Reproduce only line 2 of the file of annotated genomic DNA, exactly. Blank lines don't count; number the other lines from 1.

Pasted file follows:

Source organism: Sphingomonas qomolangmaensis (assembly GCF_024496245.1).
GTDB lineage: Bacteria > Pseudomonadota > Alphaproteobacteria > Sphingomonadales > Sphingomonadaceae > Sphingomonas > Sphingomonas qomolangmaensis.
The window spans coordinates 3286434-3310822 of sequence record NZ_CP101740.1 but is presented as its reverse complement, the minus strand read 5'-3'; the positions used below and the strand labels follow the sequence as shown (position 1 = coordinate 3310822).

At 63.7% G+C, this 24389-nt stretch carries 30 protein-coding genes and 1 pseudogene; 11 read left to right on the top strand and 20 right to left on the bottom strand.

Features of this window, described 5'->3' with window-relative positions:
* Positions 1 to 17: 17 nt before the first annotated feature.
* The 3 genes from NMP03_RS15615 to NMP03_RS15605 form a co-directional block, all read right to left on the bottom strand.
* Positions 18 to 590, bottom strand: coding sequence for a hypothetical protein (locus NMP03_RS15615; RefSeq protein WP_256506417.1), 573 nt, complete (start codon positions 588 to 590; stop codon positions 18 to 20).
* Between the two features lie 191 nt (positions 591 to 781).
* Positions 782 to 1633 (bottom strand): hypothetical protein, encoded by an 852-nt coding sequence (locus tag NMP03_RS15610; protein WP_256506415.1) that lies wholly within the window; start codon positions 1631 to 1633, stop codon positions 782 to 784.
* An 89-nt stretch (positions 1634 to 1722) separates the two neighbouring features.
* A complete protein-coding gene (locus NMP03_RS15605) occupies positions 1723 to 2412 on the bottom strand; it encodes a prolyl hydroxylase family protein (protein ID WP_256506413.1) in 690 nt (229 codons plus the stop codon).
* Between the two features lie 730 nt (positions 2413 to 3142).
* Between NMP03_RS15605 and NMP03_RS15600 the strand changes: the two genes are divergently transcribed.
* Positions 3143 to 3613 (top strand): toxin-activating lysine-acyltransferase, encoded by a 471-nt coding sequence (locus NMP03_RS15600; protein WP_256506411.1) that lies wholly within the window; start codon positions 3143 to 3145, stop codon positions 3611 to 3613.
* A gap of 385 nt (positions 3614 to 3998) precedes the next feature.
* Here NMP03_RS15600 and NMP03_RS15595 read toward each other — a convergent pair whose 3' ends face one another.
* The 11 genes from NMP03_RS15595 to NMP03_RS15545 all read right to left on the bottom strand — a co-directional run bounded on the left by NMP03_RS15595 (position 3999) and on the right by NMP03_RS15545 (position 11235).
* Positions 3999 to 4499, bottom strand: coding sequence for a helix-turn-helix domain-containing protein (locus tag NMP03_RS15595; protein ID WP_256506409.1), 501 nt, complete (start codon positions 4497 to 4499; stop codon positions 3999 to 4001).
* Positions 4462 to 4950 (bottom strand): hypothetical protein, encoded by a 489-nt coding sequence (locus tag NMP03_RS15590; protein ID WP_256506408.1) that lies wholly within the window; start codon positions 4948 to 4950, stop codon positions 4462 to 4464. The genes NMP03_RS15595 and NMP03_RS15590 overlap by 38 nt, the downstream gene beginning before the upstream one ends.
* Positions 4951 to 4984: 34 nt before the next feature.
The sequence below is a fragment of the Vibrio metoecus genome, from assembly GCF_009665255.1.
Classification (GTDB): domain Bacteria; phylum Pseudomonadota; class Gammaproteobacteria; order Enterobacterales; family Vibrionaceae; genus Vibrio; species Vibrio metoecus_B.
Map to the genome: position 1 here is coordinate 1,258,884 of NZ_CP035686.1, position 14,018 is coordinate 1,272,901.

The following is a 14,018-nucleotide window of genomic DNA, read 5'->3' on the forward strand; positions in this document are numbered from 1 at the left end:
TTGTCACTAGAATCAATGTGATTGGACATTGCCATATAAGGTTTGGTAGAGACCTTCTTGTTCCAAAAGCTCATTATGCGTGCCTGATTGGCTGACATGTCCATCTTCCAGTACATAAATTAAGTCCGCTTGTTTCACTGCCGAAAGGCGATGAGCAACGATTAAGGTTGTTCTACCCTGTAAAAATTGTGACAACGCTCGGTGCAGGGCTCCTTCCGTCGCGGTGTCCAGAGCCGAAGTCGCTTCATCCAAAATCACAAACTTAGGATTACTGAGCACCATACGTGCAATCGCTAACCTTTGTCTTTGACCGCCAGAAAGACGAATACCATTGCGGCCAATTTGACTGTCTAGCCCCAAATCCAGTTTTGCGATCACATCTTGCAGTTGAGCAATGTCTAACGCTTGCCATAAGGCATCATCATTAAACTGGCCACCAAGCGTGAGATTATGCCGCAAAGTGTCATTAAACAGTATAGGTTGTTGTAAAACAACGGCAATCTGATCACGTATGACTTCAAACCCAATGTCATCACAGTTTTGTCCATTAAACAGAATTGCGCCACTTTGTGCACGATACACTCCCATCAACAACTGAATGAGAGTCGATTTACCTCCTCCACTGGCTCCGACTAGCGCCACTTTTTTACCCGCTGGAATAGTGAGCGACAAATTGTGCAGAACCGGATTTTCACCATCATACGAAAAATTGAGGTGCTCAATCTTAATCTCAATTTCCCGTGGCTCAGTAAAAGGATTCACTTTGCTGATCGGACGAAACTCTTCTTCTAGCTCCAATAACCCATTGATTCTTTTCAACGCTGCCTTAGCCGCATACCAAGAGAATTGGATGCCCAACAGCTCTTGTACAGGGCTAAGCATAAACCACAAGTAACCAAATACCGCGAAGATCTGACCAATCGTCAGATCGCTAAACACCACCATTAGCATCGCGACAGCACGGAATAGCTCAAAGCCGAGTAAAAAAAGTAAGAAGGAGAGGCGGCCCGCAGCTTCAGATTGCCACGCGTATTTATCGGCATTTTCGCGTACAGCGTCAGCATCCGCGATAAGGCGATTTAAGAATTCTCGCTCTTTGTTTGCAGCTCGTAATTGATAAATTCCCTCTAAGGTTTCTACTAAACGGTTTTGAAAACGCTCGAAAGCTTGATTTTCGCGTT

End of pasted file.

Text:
GTDB lineage: Bacteria > Pseudomonadota > Alphaproteobacteria > Sphingomonadales > Sphingomonadaceae > Sphingomonas > Sphingomonas qomolangmaensis.